Hortulus Journal 12.2 (Spring 2016)
A tragic example of a clerical marriage gone awry is that of Peter Abelard and his pupil Heloise. In response to a plea on Heloise’s part to resume their marriage after a fifteen year hiatus living separate monastic lives, Abelard takes refuge in the persona of St. Jerome, one who argued forcefully against marriage for clerics. With Abelard’s wide popularity and influence, his embrace of this ancient reactionary stance helped to stop the progress toward acceptance of clerical marriage in the mid twelfth century. This paper aims to reveal the irony in this metamorphosis in Abelard’s character from brave skeptic and humanist to one who saw marriage and fornication as synonymous thus supporting one of the most reactionary positions of Gregorian reform.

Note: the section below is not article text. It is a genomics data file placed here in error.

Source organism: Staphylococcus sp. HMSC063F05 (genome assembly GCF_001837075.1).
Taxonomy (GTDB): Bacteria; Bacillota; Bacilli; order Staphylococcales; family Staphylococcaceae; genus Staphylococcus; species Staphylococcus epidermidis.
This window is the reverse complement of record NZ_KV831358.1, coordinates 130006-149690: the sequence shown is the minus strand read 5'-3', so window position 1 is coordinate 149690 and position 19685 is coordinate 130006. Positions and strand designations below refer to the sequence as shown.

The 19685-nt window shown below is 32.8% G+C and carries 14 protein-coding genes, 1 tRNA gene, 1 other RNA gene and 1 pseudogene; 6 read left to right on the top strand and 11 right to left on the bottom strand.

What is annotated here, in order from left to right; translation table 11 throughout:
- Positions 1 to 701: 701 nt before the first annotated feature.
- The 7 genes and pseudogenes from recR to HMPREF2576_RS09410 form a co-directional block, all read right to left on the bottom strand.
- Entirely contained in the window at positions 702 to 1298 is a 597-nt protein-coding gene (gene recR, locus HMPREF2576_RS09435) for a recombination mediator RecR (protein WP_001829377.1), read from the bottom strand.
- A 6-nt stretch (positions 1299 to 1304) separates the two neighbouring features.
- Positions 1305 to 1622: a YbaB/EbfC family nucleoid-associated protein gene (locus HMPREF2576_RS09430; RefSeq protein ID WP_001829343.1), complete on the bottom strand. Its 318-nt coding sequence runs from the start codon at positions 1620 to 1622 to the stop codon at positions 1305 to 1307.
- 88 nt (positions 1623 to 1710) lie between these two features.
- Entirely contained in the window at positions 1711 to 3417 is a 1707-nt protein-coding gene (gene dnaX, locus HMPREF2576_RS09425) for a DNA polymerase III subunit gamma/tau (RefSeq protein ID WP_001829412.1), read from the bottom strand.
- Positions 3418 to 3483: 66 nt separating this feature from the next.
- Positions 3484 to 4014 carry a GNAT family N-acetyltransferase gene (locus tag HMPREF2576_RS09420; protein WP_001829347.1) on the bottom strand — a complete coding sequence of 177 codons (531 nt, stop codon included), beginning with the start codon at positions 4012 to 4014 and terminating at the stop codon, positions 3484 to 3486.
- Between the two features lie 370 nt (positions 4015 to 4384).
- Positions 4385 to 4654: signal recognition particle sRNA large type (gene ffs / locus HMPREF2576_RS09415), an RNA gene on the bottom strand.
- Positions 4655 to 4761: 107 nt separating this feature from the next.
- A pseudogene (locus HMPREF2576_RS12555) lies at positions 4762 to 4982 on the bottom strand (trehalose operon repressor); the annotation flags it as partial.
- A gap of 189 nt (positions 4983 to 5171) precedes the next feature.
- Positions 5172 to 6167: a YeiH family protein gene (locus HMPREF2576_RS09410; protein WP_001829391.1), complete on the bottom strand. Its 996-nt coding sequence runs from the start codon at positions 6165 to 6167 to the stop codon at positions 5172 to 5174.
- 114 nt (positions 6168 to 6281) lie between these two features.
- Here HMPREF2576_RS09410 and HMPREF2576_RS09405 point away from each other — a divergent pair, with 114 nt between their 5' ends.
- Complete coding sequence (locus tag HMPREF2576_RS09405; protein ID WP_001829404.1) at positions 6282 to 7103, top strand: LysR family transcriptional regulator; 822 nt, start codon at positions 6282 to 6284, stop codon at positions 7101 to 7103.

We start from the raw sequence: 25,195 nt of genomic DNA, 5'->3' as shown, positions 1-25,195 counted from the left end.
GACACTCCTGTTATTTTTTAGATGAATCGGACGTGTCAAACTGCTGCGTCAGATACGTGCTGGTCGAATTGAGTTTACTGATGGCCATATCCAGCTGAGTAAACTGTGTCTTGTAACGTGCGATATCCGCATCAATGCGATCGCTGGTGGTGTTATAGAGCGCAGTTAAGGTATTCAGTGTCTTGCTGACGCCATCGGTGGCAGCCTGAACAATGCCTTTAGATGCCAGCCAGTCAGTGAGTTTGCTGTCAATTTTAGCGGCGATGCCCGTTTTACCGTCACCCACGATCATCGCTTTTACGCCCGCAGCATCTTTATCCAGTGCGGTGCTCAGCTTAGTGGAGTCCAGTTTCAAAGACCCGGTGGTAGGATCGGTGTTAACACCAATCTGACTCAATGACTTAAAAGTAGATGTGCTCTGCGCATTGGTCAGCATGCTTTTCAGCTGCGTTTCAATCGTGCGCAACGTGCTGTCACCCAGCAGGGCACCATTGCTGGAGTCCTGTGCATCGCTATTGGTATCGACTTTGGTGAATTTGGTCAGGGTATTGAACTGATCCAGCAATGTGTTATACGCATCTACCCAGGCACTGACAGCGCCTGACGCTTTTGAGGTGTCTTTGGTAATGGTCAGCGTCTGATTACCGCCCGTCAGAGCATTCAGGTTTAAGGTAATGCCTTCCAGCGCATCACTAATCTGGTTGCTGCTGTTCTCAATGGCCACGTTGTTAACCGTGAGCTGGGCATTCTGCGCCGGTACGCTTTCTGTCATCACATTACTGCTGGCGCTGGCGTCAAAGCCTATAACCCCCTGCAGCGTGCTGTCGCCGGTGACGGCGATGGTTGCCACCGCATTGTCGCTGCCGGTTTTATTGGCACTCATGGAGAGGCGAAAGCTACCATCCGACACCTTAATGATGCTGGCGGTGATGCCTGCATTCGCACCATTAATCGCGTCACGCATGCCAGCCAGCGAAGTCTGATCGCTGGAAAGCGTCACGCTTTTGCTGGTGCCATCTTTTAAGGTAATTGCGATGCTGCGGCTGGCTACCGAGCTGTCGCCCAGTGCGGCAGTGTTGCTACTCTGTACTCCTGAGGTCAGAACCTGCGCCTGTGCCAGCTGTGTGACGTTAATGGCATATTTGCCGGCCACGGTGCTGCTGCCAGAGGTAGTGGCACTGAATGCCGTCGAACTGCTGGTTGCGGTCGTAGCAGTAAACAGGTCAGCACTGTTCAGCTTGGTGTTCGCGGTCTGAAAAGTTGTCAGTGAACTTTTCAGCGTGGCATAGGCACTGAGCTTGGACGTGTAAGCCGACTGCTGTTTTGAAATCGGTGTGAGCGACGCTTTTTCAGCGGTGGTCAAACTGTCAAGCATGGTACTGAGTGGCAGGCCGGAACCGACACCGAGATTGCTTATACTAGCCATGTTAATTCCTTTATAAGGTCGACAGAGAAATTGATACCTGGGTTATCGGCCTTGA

In Marie de France’s lai Fresne, the central heroine is rejected and sent away from her family immediately following her birth, due to her mother’s fear of retribution at having birthed twins. From the outset of the story, Fresne is an innocent victim and becomes the site of constant silence and suffering. It is this very victimization that allows the heroine to attain a higher level of holiness through her suffering and imitatio Christi. As a result of her penitential journey, Fresne becomes the vehicle of redemption not only for herself, but for those around her, including her mother. Frense, then, transcends the temporal realm and becomes an exemplar of Christian forgiveness and holiness. At the same time, during the moment where she performs her most selfless act—lovingly preparing the marriage bed for her lover and his new bride—she also exhibits personal choice and independent thinking. This also serves as the moment of identification: Fresne is recognized by her mother and is welcomed back into her biological family. This act of both selflessness and independence, thus allows her to be considered exceptionally holy while gaining agency and secular advantage.
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